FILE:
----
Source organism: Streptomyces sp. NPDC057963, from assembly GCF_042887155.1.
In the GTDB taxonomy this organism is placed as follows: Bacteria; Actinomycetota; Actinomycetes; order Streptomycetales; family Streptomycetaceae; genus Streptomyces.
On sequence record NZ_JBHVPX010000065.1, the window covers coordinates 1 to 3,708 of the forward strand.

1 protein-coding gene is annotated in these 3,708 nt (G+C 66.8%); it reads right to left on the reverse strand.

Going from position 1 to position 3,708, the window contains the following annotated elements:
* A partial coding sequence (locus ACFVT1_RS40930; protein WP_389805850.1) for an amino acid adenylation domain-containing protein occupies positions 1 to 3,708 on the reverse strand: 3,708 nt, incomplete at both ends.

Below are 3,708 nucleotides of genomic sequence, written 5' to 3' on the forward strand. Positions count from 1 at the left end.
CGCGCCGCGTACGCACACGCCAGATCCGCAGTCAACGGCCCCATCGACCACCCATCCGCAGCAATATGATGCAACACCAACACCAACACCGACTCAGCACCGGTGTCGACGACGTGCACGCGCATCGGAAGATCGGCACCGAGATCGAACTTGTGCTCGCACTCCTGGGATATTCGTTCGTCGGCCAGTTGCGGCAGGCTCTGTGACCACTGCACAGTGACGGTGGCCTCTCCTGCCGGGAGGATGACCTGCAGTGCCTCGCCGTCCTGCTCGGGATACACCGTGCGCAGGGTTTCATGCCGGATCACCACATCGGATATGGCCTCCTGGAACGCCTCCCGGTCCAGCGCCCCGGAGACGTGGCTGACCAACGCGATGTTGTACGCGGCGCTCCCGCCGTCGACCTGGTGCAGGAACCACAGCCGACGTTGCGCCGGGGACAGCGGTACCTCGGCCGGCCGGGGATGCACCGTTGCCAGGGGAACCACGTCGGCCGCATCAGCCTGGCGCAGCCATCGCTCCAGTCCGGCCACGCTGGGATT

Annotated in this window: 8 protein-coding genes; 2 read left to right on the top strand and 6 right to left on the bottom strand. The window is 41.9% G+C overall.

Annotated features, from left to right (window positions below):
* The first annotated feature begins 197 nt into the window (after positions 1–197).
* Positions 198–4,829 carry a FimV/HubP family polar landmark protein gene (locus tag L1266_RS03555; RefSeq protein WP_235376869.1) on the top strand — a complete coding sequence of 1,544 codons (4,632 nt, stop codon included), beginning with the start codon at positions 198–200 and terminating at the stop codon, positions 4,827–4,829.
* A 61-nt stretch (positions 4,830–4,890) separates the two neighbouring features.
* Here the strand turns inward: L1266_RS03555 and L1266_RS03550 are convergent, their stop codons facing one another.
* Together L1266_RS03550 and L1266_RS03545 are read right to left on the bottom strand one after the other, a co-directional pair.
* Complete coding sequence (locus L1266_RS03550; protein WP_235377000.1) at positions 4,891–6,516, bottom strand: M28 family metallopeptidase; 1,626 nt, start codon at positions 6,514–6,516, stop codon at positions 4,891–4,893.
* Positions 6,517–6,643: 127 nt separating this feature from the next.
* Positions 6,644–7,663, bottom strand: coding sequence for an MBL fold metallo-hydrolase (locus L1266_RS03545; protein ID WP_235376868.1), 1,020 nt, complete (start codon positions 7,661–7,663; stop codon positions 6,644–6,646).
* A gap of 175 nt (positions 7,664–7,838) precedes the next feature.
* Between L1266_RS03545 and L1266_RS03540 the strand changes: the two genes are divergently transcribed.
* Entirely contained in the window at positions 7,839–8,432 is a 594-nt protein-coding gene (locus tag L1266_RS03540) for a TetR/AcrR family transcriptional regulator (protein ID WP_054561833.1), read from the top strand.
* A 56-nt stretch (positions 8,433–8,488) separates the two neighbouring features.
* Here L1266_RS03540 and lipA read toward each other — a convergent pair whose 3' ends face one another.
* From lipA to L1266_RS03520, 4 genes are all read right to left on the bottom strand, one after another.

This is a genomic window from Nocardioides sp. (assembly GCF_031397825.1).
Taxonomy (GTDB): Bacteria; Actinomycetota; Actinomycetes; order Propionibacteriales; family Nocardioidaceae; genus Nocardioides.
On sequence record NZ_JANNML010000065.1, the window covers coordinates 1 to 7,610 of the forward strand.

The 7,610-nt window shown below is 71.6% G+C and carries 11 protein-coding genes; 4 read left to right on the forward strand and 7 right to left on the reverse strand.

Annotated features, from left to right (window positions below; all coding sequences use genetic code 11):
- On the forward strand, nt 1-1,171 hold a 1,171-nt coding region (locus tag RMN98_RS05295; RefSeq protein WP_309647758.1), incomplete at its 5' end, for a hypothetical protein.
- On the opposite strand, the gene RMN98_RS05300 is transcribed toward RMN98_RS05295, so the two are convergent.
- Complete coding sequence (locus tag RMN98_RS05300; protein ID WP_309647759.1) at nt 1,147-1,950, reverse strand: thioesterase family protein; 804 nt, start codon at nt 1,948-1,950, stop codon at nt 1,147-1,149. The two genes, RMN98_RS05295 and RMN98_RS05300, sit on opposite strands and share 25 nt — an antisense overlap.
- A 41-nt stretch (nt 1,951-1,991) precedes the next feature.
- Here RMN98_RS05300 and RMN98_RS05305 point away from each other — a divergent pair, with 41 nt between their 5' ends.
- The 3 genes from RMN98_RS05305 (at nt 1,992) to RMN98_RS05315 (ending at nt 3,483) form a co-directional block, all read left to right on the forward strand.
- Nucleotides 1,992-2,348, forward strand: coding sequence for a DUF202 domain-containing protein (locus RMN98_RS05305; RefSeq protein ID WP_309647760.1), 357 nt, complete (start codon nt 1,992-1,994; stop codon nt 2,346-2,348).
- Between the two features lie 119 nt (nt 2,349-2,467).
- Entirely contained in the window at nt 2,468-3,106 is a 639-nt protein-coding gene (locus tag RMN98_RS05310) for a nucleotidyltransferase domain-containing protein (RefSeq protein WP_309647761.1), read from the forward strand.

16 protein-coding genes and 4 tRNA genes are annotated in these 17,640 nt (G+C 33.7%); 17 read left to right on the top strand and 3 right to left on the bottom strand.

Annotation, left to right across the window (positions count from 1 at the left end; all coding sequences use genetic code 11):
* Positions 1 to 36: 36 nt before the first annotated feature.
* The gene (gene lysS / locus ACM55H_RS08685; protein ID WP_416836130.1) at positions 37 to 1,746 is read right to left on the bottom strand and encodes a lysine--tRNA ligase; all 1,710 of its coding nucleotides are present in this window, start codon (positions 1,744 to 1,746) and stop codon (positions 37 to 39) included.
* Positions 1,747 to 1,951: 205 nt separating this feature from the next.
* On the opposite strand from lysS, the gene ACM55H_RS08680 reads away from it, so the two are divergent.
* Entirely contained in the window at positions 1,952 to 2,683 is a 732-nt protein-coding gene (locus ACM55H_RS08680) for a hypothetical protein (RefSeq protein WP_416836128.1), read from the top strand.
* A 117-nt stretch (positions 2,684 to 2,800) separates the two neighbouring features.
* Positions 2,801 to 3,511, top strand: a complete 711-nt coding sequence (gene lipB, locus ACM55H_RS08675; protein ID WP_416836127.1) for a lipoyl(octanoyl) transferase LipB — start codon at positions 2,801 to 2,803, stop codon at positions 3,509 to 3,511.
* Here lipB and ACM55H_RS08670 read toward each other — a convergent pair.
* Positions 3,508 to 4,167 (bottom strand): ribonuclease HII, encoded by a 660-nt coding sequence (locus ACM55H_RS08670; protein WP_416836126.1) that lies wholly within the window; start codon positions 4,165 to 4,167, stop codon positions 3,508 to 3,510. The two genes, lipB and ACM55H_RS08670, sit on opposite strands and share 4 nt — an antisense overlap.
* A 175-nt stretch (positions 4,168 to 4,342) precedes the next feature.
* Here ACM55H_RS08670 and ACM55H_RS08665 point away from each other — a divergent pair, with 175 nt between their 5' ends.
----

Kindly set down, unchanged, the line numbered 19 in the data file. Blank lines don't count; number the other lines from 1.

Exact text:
* A gap of 175 nt (positions 7,664–7,838) precedes the next feature.